STORY: Action, comedy, adventure, romance, nostalgia, this movie had a bit of something for everyone. Immediately after the American Civil War in Kentucky, two young boys one white named David, one black named Thad, begin the adventure of their lives. They live on Grassy, the family plantation, with David's aunts but it is depleted of all its money and they could lose it soon. Someone shows up late at night near death with a secret to a map hidden in the attic by Davids father before he died. But the same night a murderous criminal gang led by Spnagler (Vic Morrow) arrives in the night, breaking into the family plantation in order to steal a map to a treasure. The boys run away with the map, and start traveling to the Florida swampland. They know they can trust no one with their secret. Along the way they meet up with many friends and enemies, while still being pursued by the original crooks. A conniving southern belle Lauriette (Joan Hackett), a jolly medicine show doctor (Peter Ustinov), and a roaming adventurer (Robert Foxworth) alternatley help and slow the boys at times, but eventually they all join up together. It's a treasure hunt and a journey story story rolled into one. A good adventure movie, might be watched split over two nights if you have smaller kids since it is a bit long and slows down in parts. The movie's running time is a bit long at 116 minutes when the average movie is 90 minutes. But don't get me wrong, it's really fun.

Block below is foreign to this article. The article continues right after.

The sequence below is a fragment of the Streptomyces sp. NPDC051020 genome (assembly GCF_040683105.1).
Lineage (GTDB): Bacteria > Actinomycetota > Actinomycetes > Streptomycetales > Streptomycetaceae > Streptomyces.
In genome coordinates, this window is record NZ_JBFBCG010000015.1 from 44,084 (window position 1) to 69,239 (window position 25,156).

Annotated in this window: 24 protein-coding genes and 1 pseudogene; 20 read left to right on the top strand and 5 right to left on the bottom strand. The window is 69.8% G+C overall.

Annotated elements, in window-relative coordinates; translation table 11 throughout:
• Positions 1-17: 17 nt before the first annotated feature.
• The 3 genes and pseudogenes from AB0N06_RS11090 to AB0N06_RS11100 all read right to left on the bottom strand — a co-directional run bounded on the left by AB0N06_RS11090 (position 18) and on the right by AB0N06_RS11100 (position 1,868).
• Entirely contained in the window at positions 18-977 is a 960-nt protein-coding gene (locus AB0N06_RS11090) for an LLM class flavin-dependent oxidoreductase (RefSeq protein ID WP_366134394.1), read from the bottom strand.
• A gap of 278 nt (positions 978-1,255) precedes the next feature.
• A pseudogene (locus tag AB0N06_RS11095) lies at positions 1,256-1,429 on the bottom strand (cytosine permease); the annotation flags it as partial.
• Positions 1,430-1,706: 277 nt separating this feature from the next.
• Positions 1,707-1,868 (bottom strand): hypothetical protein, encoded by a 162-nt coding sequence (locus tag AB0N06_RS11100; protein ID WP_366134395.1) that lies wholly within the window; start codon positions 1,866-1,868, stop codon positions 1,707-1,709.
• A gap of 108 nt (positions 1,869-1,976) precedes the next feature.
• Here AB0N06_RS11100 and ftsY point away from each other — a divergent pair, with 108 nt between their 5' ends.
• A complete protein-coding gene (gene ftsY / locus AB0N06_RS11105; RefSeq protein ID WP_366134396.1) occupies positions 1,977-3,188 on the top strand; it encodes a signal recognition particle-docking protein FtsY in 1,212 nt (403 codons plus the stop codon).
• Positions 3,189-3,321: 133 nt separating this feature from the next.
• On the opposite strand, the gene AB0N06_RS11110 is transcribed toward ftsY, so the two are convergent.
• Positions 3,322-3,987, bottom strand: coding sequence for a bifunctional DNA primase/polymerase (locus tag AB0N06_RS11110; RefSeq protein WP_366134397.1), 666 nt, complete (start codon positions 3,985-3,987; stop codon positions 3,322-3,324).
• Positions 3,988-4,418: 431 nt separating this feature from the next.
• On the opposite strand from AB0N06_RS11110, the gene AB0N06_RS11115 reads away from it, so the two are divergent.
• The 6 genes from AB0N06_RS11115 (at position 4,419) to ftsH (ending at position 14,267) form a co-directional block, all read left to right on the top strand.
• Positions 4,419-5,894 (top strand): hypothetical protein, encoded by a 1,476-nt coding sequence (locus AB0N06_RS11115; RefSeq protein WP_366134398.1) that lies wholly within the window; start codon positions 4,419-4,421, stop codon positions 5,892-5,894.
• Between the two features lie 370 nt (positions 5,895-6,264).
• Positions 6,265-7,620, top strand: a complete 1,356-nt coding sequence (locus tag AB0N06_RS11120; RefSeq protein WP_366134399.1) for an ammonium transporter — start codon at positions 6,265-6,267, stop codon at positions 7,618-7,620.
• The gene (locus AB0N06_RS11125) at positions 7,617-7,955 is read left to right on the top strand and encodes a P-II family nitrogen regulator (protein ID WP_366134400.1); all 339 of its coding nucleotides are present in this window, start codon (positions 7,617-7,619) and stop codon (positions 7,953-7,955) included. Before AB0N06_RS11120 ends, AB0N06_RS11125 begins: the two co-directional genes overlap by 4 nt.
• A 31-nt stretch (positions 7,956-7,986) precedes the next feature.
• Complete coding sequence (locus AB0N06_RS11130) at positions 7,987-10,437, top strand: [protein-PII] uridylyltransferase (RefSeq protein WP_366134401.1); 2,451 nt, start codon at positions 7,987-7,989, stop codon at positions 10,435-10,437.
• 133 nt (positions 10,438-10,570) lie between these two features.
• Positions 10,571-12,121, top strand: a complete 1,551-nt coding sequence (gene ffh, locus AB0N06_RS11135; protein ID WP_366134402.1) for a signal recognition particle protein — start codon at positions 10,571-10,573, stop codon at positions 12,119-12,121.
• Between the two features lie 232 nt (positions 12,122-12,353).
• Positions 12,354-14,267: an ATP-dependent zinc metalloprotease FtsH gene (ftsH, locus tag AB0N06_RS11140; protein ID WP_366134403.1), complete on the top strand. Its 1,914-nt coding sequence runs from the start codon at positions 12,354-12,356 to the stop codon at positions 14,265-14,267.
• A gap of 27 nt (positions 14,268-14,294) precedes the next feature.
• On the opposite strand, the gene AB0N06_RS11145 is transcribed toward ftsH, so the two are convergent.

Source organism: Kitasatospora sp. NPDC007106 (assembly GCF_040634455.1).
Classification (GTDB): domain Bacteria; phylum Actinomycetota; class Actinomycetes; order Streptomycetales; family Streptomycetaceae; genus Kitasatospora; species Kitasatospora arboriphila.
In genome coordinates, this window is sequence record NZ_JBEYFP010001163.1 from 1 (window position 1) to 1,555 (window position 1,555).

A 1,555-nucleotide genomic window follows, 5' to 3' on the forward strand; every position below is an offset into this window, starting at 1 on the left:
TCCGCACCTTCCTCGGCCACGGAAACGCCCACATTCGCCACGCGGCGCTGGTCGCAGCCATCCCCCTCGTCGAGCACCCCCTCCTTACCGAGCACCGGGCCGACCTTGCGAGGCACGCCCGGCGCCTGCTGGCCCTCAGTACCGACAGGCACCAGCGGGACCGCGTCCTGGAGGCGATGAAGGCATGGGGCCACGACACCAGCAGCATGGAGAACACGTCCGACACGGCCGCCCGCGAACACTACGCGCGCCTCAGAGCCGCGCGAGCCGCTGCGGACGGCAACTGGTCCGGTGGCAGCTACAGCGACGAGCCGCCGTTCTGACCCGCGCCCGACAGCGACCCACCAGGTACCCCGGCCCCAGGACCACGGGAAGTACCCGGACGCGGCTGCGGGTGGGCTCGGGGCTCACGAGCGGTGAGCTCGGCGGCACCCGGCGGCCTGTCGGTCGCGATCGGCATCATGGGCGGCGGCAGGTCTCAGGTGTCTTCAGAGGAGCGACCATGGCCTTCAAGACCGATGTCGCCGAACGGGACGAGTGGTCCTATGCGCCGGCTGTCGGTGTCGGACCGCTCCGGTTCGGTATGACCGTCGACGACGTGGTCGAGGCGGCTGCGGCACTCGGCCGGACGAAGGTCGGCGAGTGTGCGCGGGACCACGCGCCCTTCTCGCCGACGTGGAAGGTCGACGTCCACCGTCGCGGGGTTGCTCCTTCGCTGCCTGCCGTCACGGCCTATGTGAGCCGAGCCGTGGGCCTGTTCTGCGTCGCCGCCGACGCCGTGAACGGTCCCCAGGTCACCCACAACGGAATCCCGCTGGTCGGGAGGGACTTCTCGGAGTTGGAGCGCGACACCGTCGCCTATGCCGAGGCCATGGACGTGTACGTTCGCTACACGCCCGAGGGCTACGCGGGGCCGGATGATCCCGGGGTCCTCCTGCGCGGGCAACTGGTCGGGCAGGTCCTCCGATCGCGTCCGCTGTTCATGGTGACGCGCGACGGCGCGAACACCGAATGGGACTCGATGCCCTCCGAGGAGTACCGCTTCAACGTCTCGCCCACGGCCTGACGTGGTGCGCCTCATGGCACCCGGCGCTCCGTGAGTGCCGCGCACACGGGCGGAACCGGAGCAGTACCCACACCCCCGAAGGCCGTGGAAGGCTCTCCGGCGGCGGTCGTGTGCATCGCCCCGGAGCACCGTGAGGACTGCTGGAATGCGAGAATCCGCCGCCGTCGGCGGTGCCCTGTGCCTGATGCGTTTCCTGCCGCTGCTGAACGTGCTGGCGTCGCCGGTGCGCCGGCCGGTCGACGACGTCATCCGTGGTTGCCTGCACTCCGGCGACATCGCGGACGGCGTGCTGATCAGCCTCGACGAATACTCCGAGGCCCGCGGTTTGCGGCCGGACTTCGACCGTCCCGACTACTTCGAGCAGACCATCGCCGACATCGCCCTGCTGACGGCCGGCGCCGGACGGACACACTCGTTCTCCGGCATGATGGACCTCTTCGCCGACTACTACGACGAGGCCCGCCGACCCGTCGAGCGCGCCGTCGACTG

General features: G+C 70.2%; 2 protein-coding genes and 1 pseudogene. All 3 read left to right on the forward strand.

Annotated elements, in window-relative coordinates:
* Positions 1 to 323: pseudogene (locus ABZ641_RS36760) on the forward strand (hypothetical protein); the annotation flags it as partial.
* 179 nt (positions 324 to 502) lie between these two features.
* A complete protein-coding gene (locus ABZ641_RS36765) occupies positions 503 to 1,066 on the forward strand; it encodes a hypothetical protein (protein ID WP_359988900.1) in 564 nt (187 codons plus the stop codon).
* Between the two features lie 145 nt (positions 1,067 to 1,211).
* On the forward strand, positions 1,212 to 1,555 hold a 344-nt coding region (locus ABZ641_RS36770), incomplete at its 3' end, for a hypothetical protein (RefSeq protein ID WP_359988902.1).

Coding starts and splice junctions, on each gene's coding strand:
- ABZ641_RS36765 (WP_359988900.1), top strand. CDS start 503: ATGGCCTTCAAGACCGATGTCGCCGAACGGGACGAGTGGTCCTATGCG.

BEHIND THE SCENES: The remarkable Peter Ustinov who also starred in "Blackbeards Ghost" stars as Dr. Snodgrass, a quack medicines show doctor. Dick Van Patten and Jane Wyatt also star. Released as a theatrical movie on July 9, 1976 the movie was directed by Vincent McEveety. He directed mostly comedies at Disney like "Gus", "Million Dollar Duck", The Strongest Man in the World" and the hilarious "Superdad". He is also known for his earlier job as a Disney writer, responsible for most of the wacky college films like "Now You See Him, Now You Don't", and "The Barefoot Executive". The title song was written by Shane Tatum and Richard McKinley. The film required extensive location shooting, beginning in Danville Kentucky, including an early 1800's plantation, with over 200 acres. They also shot on the Sacrament River, standing in as the mighty Mississippi. They used the real Everglades in an area not far from Walt Disney World. The hurricane was filmed in Seminole country and was created in a similar method to one Disney used in the movie "The Wild Country". The studio brought in giant wind machines and airplane engines, this time adding water to the wind. In the film, there is a scene where Ustinov appears to fall and be washed away in the hurricane, surely to die. What viewers did not know at the time was that this was more than good acting, the fall was real, and he was hospitalized from the damage to his left ankle. Some final scene beach scenes, post hurricane, were actually filmed at Disney's man-made lagoons inside Walt Disney World. The screenplay was adapted from the book "A Journey to Matecumbe", by Robert Lewis Taylor. It was a project that Walt Disney had green-lighted when he was alive, but it took awhile for the studio to get to filming it. The movie later aired on "The Wonderful World of Disney" television show on October 2, 1977 as a two hour format. They did some extensive editing to make it fit in the time slot for that night, and maybe that was a good thing. The movie comes in a bit long and does drag a little at times, but we still enjoyed it. By the way, this is not the edited copy, but the full length version. And it was released on video in 1986 for the first time. It was released on DVD in 2009.